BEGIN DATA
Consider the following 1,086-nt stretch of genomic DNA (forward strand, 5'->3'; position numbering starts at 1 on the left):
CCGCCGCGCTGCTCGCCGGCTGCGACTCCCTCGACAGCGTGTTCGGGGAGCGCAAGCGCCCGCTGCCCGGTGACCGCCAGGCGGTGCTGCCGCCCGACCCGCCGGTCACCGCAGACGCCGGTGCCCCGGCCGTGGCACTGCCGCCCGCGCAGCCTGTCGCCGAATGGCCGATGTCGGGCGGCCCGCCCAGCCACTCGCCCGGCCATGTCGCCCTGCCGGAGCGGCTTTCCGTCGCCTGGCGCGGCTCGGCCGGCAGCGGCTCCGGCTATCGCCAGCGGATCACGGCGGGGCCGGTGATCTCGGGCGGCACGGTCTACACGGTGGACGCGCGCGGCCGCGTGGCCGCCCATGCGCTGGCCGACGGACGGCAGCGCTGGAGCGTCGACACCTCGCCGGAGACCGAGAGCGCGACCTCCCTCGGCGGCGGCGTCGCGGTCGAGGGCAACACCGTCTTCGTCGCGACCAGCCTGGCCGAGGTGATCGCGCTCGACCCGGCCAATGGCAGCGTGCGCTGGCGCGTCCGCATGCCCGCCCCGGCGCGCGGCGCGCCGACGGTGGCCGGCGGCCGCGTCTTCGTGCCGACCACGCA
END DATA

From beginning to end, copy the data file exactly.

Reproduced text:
Consider the following 1,086-nt stretch of genomic DNA (forward strand, 5'->3'; position numbering starts at 1 on the left):
CCGCCGCGCTGCTCGCCGGCTGCGACTCCCTCGACAGCGTGTTCGGGGAGCGCAAGCGCCCGCTGCCCGGTGACCGCCAGGCGGTGCTGCCGCCCGACCCGCCGGTCACCGCAGACGCCGGTGCCCCGGCCGTGGCACTGCCGCCCGCGCAGCCTGTCGCCGAATGGCCGATGTCGGGCGGCCCGCCCAGCCACTCGCCCGGCCATGTCGCCCTGCCGGAGCGGCTTTCCGTCGCCTGGCGCGGCTCGGCCGGCAGCGGCTCCGGCTATCGCCAGCGGATCACGGCGGGGCCGGTGATCTCGGGCGGCACGGTCTACACGGTGGACGCGCGCGGCCGCGTGGCCGCCCATGCGCTGGCCGACGGACGGCAGCGCTGGAGCGTCGACACCTCGCCGGAGACCGAGAGCGCGACCTCCCTCGGCGGCGGCGTCGCGGTCGAGGGCAACACCGTCTTCGTCGCGACCAGCCTGGCCGAGGTGATCGCGCTCGACCCGGCCAATGGCAGCGTGCGCTGGCGCGTCCGCATGCCCGCCCCGGCGCGCGGCGCGCCGACGGTGGCCGGCGGCCGCGTCTTCGTGCCGACCACGCA